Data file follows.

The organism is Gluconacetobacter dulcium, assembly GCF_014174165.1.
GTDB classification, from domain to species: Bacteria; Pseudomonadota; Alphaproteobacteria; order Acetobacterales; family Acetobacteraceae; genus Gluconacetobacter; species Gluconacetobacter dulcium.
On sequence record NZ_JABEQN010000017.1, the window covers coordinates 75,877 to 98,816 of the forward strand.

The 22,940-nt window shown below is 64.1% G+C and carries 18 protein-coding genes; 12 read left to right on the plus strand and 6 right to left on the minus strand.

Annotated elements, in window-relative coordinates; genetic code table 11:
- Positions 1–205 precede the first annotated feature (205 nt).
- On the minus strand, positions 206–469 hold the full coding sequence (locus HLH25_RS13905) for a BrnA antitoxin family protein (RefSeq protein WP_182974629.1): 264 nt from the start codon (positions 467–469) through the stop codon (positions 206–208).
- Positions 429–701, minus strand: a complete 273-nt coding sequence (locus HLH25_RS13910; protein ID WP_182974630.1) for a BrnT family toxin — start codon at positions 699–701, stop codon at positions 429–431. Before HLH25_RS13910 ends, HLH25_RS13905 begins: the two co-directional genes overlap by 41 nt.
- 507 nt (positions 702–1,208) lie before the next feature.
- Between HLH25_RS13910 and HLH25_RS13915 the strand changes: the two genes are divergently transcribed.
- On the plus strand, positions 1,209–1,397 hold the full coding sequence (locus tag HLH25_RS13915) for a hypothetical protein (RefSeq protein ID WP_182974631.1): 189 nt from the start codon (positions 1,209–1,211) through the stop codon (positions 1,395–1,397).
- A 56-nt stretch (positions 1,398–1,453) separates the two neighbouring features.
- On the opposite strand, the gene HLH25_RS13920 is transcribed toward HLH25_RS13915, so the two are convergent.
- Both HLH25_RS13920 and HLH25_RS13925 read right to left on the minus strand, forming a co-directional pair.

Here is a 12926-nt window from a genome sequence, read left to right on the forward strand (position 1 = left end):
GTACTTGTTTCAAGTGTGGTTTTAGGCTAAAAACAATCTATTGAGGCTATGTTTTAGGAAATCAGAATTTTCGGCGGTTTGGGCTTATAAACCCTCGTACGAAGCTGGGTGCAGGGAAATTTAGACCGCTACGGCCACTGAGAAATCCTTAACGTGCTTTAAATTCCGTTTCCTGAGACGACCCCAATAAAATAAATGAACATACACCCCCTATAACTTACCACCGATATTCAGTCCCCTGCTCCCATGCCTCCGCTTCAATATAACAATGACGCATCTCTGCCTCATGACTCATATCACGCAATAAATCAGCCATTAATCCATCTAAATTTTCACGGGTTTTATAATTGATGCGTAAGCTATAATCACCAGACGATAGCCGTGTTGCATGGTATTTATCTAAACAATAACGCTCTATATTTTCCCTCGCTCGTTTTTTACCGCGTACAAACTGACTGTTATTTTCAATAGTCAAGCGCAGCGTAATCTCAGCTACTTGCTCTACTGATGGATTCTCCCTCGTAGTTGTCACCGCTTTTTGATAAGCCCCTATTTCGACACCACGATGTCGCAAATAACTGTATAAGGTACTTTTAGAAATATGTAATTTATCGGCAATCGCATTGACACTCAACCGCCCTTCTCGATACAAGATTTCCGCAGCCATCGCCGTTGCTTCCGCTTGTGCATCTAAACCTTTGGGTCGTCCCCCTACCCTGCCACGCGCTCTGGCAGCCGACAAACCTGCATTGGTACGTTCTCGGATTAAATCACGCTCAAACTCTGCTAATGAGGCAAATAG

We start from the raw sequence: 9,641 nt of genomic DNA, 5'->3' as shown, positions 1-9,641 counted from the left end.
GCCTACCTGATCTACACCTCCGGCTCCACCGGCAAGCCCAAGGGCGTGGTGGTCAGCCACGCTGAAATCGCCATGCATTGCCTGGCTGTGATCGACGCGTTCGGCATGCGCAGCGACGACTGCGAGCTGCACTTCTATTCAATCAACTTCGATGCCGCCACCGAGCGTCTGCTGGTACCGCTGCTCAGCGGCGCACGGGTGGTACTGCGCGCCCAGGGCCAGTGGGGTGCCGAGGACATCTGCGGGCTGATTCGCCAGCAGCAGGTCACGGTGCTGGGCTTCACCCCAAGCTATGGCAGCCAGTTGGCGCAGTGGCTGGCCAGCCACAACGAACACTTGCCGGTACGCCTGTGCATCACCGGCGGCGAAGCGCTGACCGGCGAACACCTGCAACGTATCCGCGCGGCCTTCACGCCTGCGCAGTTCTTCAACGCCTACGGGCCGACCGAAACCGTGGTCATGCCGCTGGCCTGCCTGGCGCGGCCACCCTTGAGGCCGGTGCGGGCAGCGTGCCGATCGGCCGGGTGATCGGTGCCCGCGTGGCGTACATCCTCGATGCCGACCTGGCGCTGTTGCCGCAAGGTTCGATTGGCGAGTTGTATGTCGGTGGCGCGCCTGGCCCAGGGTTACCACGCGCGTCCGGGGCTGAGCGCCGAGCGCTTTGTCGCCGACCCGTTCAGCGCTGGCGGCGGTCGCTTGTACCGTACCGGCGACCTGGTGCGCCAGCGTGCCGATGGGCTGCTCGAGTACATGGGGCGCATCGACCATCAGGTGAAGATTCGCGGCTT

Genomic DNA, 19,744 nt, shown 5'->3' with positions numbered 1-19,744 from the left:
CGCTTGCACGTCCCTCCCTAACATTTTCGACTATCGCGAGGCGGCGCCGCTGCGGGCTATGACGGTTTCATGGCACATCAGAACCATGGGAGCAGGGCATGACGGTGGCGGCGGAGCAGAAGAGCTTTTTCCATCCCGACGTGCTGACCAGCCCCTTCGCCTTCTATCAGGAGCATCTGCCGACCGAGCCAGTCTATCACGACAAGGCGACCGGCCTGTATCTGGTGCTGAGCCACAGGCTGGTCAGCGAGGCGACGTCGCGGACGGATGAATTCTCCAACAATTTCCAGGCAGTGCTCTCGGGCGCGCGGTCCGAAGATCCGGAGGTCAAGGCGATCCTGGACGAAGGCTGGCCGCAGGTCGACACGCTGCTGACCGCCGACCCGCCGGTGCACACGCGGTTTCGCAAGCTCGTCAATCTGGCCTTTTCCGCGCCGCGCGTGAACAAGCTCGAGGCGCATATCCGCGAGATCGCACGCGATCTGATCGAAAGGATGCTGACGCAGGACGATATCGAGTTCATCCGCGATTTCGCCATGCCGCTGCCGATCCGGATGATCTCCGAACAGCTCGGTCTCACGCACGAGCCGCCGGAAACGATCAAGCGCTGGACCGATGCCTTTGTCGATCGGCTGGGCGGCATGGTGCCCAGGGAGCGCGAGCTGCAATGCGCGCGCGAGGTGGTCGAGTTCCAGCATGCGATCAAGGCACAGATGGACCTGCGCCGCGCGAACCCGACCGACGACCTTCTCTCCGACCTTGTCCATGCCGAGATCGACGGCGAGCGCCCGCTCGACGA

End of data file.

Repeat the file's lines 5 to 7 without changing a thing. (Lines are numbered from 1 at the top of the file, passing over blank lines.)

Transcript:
Annotated elements, in window-relative coordinates; genetic code table 11:
- Positions 1–205 precede the first annotated feature (205 nt).
- On the minus strand, positions 206–469 hold the full coding sequence (locus HLH25_RS13905) for a BrnA antitoxin family protein (RefSeq protein WP_182974629.1): 264 nt from the start codon (positions 467–469) through the stop codon (positions 206–208).